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Team contributes to chimpanzee conservation, community livelihoods in Tanzania

Village leaders and Forest Service employee look at planning map while standing on lakeshore.
Kigalye Village leaders review the forest plan with USDA Forest Service experts. USDA Forest Service photo.

WASHINGTON, DC—In late November, a USDA Forest Service technical team worked alongside colleagues in Tanzania to explore ways that local communities around Lake Tanganyika might benefit from multi-use forest management while still meeting conservation objectives of chimpanzee conservation and watershed protection.

The region of Tanzania that runs north–south along Lake Tanganyika represents the southernmost reach of chimpanzees in Africa. This rugged landscape faces tremendous development pressures—Tanzania has one of the highest population growth rates in the world—and this part of the country, which was mostly intact forest as recently as a few decades ago, is an attractive destination for many seeking land for agriculture and grazing. 

The Jane Goodall Institute has worked with local communities in this region for years to co-design and formalize government-sanctioned land use plans in a way that preserves contiguous stretches of critical chimpanzee habitat while providing communities with agency over their resources. Thanks to support from the US Agency for International Development in Tanzania, the Forest Service is working with the institute, its partner communities and the government of Tanzania to contribute land planning expertise to this process. The guidance from the seasoned Forest Service team helped USAID and the institute complete environmental assessments and ensure chimpanzee habitat is preserved.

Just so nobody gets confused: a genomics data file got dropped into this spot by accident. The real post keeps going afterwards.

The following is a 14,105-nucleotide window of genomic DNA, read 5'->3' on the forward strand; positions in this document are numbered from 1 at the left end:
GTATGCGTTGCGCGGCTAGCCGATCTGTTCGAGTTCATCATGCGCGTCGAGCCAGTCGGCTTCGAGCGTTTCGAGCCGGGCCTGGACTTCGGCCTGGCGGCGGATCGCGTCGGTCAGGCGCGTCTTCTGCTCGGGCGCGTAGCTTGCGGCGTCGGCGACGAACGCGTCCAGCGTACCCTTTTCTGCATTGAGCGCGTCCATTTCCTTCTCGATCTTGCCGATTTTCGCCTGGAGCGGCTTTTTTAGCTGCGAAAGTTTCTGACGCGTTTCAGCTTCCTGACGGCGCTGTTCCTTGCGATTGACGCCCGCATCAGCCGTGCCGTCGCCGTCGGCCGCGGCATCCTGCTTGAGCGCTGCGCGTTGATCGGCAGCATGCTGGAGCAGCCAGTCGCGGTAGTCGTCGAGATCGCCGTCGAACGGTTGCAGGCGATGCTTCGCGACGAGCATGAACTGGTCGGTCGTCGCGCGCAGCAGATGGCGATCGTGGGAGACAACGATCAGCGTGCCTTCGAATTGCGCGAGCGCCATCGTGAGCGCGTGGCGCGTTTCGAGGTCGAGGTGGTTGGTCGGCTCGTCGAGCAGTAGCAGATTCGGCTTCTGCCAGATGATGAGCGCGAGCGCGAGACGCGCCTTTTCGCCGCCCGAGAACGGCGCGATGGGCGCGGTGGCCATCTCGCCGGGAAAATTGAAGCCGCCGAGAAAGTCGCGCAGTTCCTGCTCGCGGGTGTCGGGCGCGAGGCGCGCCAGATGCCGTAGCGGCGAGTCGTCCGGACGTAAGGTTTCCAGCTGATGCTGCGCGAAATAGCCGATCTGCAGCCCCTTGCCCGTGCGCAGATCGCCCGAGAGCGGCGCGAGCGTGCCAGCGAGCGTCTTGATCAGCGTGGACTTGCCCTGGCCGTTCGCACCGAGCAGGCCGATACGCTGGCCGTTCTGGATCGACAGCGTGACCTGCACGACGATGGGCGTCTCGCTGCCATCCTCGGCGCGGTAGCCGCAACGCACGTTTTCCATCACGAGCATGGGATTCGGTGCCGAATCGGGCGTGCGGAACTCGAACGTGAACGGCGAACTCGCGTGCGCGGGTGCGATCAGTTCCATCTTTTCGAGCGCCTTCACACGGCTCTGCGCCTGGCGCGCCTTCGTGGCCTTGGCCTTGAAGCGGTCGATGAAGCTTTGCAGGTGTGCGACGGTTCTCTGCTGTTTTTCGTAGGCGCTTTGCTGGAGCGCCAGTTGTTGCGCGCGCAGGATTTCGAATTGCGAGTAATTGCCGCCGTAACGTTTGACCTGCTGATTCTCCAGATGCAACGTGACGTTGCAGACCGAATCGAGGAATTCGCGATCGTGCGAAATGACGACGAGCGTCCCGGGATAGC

The technical team included both active duty and retired Forest Service employees Joe Krueger, acting planning director, Region 8; Timory Peel, regional planner, Region 1; Josh Milligan, forest plan revision team leader, Salmon-Challis National Forest; and Nancy Warren, Region 2 retiree.